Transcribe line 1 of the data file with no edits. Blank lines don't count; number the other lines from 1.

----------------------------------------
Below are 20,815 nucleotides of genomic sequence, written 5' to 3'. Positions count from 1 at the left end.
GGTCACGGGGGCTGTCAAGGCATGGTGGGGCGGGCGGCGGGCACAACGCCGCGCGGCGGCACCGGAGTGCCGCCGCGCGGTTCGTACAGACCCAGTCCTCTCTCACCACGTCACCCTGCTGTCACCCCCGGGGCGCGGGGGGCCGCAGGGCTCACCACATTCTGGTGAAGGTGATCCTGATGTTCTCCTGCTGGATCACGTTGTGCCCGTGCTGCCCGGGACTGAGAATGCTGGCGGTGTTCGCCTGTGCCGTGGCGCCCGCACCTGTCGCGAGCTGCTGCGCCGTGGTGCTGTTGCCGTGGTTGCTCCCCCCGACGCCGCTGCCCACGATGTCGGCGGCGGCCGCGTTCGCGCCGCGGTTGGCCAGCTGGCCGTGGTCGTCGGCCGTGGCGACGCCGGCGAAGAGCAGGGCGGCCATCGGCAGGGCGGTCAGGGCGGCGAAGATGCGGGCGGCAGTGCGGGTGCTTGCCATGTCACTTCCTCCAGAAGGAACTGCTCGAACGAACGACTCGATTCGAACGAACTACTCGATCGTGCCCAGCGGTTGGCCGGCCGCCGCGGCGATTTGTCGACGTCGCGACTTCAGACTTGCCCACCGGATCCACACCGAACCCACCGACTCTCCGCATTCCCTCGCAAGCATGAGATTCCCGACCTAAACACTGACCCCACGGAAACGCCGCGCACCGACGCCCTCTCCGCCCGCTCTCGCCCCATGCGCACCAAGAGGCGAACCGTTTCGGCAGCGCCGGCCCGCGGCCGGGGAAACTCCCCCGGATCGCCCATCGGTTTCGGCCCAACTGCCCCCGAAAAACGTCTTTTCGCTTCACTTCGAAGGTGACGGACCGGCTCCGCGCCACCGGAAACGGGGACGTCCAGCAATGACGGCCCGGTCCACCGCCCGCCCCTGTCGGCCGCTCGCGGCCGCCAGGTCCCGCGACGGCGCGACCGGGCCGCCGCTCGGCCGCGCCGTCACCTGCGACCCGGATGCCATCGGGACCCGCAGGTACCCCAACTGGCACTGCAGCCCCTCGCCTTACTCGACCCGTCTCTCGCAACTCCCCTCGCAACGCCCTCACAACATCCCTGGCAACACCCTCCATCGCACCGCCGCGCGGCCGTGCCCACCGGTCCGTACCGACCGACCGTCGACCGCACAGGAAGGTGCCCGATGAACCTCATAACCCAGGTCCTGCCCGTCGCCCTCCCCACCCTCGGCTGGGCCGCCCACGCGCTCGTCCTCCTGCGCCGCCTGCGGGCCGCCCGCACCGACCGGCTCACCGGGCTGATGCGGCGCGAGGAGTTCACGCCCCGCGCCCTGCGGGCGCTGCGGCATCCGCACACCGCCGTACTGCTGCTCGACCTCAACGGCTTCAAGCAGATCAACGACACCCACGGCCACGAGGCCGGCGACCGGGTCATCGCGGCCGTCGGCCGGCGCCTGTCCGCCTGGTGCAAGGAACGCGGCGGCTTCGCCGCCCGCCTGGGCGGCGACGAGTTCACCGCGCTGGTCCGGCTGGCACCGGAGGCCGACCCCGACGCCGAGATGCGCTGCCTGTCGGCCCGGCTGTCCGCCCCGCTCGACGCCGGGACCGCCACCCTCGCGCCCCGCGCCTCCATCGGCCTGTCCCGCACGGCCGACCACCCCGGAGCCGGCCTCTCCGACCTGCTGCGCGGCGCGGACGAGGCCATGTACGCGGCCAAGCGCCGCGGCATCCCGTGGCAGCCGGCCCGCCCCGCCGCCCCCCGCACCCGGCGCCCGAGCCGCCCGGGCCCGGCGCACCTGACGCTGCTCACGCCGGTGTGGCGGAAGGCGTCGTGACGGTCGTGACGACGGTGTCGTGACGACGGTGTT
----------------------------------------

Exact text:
Below are 20,815 nucleotides of genomic sequence, written 5' to 3'. Positions count from 1 at the left end.